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The age of the mobile wallet is upon us, according to PayPal

By: capturecode | Dec 18, 2013

PayPal may not be the most impartial judge, given the fact the company has launched its own mobile application, but the company is predicting that the days of the conventional wallet may be numbered. With smartphones hitting critical mass, PayPal's David Marcus believes 2014 will be the year that mobile payments start to really take off among consumers.

Here are three of the major changes Marcus believes will come to fruition next year, in large part due to mobile devices and payments:

1. Renaissance of the brick-and-mortar retailer
Major online marketplaces and merchants, most notably Amazon, have been the bane of existence for many conventional retailers over the past few years. Customers could often find the same goods online at lower prices, making it difficult to compete.

Marcus expects mobile devices to be the great equalizer, however. These tools reward merchants that have a seamless shopping experience in place, allowing customers to find nearby brick-and-mortar locations, arrange in-store pickup of items, compare prices, redeem coupons and even finalize transactions via mobile payments. Brick-and-mortar retailers can offer a full shopping experience, engaging customers online and in stores, whereas online merchants only have a single interaction point with customers.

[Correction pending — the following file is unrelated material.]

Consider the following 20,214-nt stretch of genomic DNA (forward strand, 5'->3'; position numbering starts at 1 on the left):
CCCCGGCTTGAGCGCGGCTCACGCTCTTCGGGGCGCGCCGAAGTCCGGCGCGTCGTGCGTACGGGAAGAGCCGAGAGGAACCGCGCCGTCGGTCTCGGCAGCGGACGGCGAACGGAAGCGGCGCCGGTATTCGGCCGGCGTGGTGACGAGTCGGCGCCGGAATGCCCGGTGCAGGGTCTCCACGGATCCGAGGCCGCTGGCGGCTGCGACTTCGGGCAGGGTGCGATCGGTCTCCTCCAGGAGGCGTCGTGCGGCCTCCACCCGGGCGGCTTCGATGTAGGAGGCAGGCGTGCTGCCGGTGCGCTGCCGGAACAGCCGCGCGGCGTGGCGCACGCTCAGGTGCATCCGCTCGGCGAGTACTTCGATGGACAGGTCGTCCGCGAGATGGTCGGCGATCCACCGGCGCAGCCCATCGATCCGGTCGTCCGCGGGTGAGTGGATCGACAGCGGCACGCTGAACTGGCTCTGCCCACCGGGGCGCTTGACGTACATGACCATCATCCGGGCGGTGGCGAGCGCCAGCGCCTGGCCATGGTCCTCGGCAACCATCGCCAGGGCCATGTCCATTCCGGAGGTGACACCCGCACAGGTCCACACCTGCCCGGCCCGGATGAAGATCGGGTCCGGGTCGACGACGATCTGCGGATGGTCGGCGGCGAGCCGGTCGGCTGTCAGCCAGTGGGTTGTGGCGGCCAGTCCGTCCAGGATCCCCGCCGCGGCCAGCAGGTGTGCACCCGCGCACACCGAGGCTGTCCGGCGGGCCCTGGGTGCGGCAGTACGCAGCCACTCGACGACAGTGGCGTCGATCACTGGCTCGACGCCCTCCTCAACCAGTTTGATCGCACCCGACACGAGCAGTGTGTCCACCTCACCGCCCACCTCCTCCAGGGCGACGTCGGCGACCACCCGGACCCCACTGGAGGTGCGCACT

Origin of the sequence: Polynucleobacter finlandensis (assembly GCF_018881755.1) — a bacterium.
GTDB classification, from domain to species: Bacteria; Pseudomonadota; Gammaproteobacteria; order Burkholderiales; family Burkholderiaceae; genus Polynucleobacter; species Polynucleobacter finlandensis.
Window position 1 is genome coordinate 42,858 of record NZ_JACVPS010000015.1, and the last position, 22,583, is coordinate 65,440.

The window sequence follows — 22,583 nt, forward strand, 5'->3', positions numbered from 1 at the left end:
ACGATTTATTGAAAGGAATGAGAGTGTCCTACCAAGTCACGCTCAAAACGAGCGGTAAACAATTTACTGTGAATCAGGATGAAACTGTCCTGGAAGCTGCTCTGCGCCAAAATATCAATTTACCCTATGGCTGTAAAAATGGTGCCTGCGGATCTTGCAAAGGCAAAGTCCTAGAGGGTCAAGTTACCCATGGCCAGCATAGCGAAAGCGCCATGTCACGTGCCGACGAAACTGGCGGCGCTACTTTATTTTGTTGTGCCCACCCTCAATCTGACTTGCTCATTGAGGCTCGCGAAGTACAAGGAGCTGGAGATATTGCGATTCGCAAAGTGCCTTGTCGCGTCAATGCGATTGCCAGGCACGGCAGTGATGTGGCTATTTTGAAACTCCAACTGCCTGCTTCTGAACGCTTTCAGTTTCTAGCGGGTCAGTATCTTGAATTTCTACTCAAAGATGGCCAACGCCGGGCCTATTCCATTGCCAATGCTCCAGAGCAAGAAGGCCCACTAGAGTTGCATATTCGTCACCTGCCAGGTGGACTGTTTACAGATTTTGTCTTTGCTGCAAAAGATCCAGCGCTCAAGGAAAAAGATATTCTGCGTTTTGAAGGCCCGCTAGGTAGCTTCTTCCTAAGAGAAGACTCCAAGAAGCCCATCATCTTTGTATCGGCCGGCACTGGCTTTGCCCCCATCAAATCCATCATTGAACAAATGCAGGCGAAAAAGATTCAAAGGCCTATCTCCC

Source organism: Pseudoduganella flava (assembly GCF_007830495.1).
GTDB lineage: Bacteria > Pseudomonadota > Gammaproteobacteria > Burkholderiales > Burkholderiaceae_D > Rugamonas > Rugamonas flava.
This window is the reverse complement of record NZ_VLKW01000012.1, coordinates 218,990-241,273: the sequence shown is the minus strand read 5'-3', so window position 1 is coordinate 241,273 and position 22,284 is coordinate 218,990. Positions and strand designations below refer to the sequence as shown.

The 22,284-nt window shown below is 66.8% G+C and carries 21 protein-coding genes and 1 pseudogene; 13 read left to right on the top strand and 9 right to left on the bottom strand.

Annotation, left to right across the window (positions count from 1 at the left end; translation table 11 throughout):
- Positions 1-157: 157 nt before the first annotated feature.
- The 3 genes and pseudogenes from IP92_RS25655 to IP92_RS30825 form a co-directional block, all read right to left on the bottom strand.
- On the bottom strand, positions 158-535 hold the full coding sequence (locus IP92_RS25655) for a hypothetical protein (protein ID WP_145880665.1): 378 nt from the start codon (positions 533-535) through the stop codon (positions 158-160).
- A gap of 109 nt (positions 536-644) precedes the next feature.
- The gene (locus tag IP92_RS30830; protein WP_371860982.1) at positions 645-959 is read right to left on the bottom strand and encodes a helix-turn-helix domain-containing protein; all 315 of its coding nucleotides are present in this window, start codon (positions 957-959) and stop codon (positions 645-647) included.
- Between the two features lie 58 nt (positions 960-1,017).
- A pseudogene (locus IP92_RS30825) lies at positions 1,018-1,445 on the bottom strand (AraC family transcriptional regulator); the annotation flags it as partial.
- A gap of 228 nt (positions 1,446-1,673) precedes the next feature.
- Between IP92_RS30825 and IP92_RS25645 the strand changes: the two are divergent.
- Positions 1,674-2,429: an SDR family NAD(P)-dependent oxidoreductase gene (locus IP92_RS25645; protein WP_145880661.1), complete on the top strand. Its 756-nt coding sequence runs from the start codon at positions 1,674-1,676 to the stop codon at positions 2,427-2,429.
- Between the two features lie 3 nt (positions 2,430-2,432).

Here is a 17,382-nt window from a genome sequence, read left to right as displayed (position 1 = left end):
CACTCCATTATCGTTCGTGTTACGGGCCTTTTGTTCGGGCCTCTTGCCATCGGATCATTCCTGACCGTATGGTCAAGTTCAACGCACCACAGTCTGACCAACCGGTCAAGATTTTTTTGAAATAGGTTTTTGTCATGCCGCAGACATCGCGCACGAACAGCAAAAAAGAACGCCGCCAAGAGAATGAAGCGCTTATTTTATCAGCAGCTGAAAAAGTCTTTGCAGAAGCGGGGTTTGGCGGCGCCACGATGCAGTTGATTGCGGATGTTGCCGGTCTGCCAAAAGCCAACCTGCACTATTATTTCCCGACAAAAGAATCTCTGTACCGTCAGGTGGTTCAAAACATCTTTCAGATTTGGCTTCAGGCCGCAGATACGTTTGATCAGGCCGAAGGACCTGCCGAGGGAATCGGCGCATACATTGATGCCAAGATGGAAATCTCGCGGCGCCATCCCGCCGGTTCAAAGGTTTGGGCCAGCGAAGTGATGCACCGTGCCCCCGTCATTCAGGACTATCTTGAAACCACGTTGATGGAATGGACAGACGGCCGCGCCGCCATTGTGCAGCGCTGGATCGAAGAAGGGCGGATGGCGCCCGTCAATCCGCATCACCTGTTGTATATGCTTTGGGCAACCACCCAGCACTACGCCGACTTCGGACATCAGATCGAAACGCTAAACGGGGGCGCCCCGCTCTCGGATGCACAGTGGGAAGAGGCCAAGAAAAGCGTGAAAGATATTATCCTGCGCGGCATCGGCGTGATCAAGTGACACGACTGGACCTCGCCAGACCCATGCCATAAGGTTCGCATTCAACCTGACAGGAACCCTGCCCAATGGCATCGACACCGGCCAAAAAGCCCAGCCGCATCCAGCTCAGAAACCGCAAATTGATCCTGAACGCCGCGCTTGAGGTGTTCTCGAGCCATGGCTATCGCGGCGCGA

In that regard, it's pivotal that retailers have mobile apps that can help bridge the online and in-store shopping experience with customers.

2. Mobile wallets grow outside of the retail space
Although mobile devices have already become entrenched in the retail experience, that isn't the only place they'll gain more ground. PayPal fully predicts that mobile wallets will become more commonplace for all sorts of payment uses, whether it's paying for a haircut at a salon or loaning friends a few dollars digitally. 

To help drive the adoption of mobile wallets, Marcus urges companies to consider digital coupons that can be accessed via mobile apps. This provides customers with more incentive to pay with their smartphones over other established methods such as cash or credit cards.

"This will lead to a flood of new payment experiences built on technologies such as sensors, geolocation and the cloud that will soon make standing in a long checkout line and paying with a card seem like something out of the Stone Age," Marcus told Forbes.

3. Startups drive mobile innovation
The mobile landscape is a brand new arena and established businesses aren't any better off than younger startups. Creating an effective mobile consumer engagement initiative can be a great way for young brands to differentiate themselves from larger competitors while still delivering a personal, unique experience to customers.

This year saw massive growth in terms of smartphone subscribers, from 129 million smartphone owners in January to nearly 150 million through October, according to comScore. This trend shows no signs of slowing, so it's crucial that businesses investigate the various ways they can use mobile devices to better serve their customers.

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